Russell and Duenes

Will They Now “Save Themselves for Marriage?”

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Peter Leithart, who contributes regularly to Touchstone magazine, wrote a thoughtful piece in First Things, entitled, “The Failure of Gay Marriage.” He argues that the nature of the gay marriage project, a project not given to the norms of true marriage, has sown the seeds of its own irrelevance and failure among gays. Indeed, on a broad scale gays have never had any intention of taking on values such as virginity and chastity prior to or within marriage.

In keeping with this point, the line in the article that grabbed me is a quote from Sam Shulman: “I am not aware of any gay marriage activist who suggests that gay men and women should create a new category of disapproval for their own sexual relationships, after so recently having been freed from the onerous and bigoted legal blight on homosexual acts. . . [D]eclaring gay marriage legal will not produce the habit of saving oneself for marriage or create a culture which places a value on virginity or chastity (concepts that are frequently mocked in gay culture precisely because they are so irrelevant to gay romantic life).”

This is a potent assertion, and points to the reality that achieving the legalization of gay “marriage” has never really been about marriage or adhering to a traditional marriage culture. It’s been about forcing a certain social and sexual culture on our people and nation, a culture that has been destructive of, and will now more forcefully eat away at, true marriage. As Shulman intimates, it’s simply unimaginable to think of oneself hearing a male homosexual talk of “waiting until marriage.”

I believe Leithart’s piece also puts the lie to the oft-repeated trope that legalizing gay marriage won’t have any effect on true heterosexual marriage. As the line goes, I’m already happily married to a woman, so what harm will be done to my marriage if Bill next door marries Joe? And so what if gay marriage does not entail virtues like fidelity, chastity, sexual purity and the establishment of kinship ties? Surely that’s not going to cause heterosexuals to abandon marriage, is it?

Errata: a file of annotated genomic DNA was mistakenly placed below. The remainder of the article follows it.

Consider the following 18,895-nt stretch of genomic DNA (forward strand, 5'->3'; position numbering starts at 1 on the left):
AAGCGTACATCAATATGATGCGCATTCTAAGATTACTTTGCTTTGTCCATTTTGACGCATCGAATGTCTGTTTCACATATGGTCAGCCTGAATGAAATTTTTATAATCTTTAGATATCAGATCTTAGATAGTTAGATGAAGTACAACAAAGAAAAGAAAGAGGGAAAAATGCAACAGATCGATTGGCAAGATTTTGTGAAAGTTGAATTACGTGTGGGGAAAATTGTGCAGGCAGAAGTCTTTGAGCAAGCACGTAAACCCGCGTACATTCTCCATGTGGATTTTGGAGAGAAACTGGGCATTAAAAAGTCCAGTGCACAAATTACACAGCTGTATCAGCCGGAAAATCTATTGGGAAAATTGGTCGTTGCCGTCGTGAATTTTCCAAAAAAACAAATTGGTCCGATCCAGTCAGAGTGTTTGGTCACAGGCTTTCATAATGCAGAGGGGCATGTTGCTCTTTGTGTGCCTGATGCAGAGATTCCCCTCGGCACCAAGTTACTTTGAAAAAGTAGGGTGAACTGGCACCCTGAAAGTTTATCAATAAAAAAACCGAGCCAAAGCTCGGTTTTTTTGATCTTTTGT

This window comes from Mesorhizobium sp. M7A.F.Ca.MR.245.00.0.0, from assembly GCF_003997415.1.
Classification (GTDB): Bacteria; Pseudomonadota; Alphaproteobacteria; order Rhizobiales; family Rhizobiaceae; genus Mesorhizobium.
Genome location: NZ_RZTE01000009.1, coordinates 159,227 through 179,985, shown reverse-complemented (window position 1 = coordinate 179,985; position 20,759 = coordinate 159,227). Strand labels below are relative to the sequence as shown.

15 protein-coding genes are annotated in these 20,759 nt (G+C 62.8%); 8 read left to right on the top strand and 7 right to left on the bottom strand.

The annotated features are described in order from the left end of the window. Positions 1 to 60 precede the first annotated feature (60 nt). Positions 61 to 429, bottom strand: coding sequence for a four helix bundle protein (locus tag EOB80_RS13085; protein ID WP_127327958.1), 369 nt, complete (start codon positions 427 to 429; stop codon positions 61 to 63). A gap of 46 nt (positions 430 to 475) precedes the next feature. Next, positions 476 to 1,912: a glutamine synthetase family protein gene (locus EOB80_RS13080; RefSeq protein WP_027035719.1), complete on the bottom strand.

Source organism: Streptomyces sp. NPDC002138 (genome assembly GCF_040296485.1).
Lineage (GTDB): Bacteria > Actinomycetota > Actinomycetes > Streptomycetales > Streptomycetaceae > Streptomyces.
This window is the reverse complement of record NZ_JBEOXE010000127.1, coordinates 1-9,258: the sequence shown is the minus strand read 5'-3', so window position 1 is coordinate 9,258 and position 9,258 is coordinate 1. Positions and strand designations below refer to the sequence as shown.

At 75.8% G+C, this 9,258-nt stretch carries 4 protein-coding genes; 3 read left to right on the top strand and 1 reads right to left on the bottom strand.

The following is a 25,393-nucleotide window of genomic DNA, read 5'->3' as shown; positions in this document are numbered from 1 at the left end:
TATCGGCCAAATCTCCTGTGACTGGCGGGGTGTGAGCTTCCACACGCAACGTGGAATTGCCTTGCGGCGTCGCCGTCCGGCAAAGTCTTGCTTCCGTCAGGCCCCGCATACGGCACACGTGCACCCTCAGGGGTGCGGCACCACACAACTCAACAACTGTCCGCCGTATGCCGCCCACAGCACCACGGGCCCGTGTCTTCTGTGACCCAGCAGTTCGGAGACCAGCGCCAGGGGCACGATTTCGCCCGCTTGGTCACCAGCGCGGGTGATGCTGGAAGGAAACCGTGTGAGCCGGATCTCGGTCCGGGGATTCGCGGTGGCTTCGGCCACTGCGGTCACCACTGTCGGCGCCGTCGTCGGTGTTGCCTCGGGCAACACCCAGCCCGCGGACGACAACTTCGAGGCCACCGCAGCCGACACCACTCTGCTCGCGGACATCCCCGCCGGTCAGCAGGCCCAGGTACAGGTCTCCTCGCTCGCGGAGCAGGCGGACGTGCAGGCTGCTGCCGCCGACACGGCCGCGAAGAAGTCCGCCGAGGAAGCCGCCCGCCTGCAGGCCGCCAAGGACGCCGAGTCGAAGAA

But this misses the point entirely. It’s not that my heterosexual marriage will suddenly fall apart upon the legalization of gay marriage. Harm to an institution does not work that way. Rather, as Leithart says, “[t]he irrelevance of marriage to gay people will create a series of perfectly reasonable, perfectly unanswerable questions: If gays can aim at marriage, yet do without it equally well, who are we to demand it of one another? Who are women to demand it of men? Who are parents to demand it of their children’s lovers—or to prohibit their children from taking lovers until parents decide arbitrarily they are ‘mature’ or ‘ready’? By what right can government demand that citizens obey arbitrary and culturally specific kinship rules—rules about incest and the age of consent, rules that limit marriage to twosomes?”

This is how marriage will be further weakened and debased by gay marriage. This is how human flourishing in our nation will suffer another blow. It’s not the only blow, of course, and Leithart concludes that it is not even the main one. The legalization of gay marriage will simply exacerbate the almost incalculable damage heterosexuals have done to marriage in the first place.



Written by Michael Duenes

April 22, 2015 at 7:28 pm

Posted in Duenes, Ethics, Marriage

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